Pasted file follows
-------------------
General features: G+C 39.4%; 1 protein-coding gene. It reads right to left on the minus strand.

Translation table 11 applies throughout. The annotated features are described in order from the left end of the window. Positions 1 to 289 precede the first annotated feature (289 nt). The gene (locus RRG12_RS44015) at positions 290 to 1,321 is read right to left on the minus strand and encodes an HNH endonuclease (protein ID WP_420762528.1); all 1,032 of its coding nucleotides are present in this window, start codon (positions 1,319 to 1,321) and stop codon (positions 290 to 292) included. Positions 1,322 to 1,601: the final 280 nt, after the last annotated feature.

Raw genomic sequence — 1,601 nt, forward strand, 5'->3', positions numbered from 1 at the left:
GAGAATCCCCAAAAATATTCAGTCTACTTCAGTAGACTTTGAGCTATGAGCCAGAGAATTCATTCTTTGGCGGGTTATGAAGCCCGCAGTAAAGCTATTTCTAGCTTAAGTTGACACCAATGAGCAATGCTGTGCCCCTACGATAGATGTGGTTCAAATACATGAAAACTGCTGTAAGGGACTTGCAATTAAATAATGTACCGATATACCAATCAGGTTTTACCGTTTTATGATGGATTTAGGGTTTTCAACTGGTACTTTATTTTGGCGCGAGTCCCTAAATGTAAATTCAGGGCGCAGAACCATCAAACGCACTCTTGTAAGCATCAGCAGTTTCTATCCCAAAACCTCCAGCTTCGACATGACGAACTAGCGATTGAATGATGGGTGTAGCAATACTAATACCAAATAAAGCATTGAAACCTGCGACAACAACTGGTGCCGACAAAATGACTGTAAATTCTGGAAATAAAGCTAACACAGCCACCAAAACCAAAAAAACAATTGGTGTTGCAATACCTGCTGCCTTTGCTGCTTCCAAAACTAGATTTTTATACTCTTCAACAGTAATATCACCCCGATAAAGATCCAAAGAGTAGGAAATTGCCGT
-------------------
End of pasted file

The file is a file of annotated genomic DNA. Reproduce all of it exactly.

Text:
General features: G+C 39.4%; 1 protein-coding gene. It reads right to left on the minus strand.

Translation table 11 applies throughout. The annotated features are described in order from the left end of the window. Positions 1 to 289 precede the first annotated feature (289 nt). The gene (locus RRG12_RS44015) at positions 290 to 1,321 is read right to left on the minus strand and encodes an HNH endonuclease (protein ID WP_420762528.1); all 1,032 of its coding nucleotides are present in this window, start codon (positions 1,319 to 1,321) and stop codon (positions 290 to 292) included. Positions 1,322 to 1,601: the final 280 nt, after the last annotated feature.

Raw genomic sequence — 1,601 nt, forward strand, 5'->3', positions numbered from 1 at the left:
GAGAATCCCCAAAAATATTCAGTCTACTTCAGTAGACTTTGAGCTATGAGCCAGAGAATTCATTCTTTGGCGGGTTATGAAGCCCGCAGTAAAGCTATTTCTAGCTTAAGTTGACACCAATGAGCAATGCTGTGCCCCTACGATAGATGTGGTTCAAATACATGAAAACTGCTGTAAGGGACTTGCAATTAAATAATGTACCGATATACCAATCAGGTTTTACCGTTTTATGATGGATTTAGGGTTTTCAACTGGTACTTTATTTTGGCGCGAGTCCCTAAATGTAAATTCAGGGCGCAGAACCATCAAACGCACTCTTGTAAGCATCAGCAGTTTCTATCCCAAAACCTCCAGCTTCGACATGACGAACTAGCGATTGAATGATGGGTGTAGCAATACTAATACCAAATAAAGCATTGAAACCTGCGACAACAACTGGTGCCGACAAAATGACTGTAAATTCTGGAAATAAAGCTAACACAGCCACCAAAACCAAAAAAACAATTGGTGTTGCAATACCTGCTGCCTTTGCTGCTTCCAAAACTAGATTTTTATACTCTTCAACAGTAATATCACCCCGATAAAGATCCAAAGAGTAGGAAATTGCCGT